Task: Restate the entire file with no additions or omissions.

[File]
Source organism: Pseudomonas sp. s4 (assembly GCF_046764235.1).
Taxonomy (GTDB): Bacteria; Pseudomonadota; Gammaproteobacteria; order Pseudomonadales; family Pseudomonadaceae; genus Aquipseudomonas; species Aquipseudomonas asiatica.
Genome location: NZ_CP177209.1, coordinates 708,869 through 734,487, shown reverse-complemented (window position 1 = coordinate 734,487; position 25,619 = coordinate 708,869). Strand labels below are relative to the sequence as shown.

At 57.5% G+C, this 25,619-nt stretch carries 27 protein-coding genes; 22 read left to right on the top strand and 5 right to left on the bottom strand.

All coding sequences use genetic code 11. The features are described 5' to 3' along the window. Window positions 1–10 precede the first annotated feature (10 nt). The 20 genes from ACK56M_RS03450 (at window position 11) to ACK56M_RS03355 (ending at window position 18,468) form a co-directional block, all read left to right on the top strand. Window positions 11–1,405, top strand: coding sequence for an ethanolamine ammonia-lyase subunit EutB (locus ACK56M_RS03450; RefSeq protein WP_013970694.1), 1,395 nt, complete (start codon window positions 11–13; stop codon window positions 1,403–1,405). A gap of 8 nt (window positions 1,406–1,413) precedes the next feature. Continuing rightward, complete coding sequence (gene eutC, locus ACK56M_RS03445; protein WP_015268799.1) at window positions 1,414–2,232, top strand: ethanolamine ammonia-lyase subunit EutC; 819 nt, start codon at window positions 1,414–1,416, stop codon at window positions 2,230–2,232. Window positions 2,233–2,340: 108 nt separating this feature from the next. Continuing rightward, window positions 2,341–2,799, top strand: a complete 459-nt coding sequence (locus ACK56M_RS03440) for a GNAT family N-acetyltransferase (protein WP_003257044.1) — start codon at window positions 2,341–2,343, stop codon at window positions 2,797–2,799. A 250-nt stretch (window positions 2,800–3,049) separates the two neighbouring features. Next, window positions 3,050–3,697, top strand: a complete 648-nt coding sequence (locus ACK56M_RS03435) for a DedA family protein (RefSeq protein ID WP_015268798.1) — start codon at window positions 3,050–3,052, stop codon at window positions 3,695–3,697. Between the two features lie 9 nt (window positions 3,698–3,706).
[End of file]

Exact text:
Source organism: Pseudomonas sp. s4 (assembly GCF_046764235.1).
Taxonomy (GTDB): Bacteria; Pseudomonadota; Gammaproteobacteria; order Pseudomonadales; family Pseudomonadaceae; genus Aquipseudomonas; species Aquipseudomonas asiatica.
Genome location: NZ_CP177209.1, coordinates 708,869 through 734,487, shown reverse-complemented (window position 1 = coordinate 734,487; position 25,619 = coordinate 708,869). Strand labels below are relative to the sequence as shown.

At 57.5% G+C, this 25,619-nt stretch carries 27 protein-coding genes; 22 read left to right on the top strand and 5 right to left on the bottom strand.

All coding sequences use genetic code 11. The features are described 5' to 3' along the window. Window positions 1–10 precede the first annotated feature (10 nt). The 20 genes from ACK56M_RS03450 (at window position 11) to ACK56M_RS03355 (ending at window position 18,468) form a co-directional block, all read left to right on the top strand. Window positions 11–1,405, top strand: coding sequence for an ethanolamine ammonia-lyase subunit EutB (locus ACK56M_RS03450; RefSeq protein WP_013970694.1), 1,395 nt, complete (start codon window positions 11–13; stop codon window positions 1,403–1,405). A gap of 8 nt (window positions 1,406–1,413) precedes the next feature. Continuing rightward, complete coding sequence (gene eutC, locus ACK56M_RS03445; protein WP_015268799.1) at window positions 1,414–2,232, top strand: ethanolamine ammonia-lyase subunit EutC; 819 nt, start codon at window positions 1,414–1,416, stop codon at window positions 2,230–2,232. Window positions 2,233–2,340: 108 nt separating this feature from the next. Continuing rightward, window positions 2,341–2,799, top strand: a complete 459-nt coding sequence (locus ACK56M_RS03440) for a GNAT family N-acetyltransferase (protein WP_003257044.1) — start codon at window positions 2,341–2,343, stop codon at window positions 2,797–2,799. A 250-nt stretch (window positions 2,800–3,049) separates the two neighbouring features. Next, window positions 3,050–3,697, top strand: a complete 648-nt coding sequence (locus ACK56M_RS03435) for a DedA family protein (RefSeq protein ID WP_015268798.1) — start codon at window positions 3,050–3,052, stop codon at window positions 3,695–3,697. Between the two features lie 9 nt (window positions 3,698–3,706).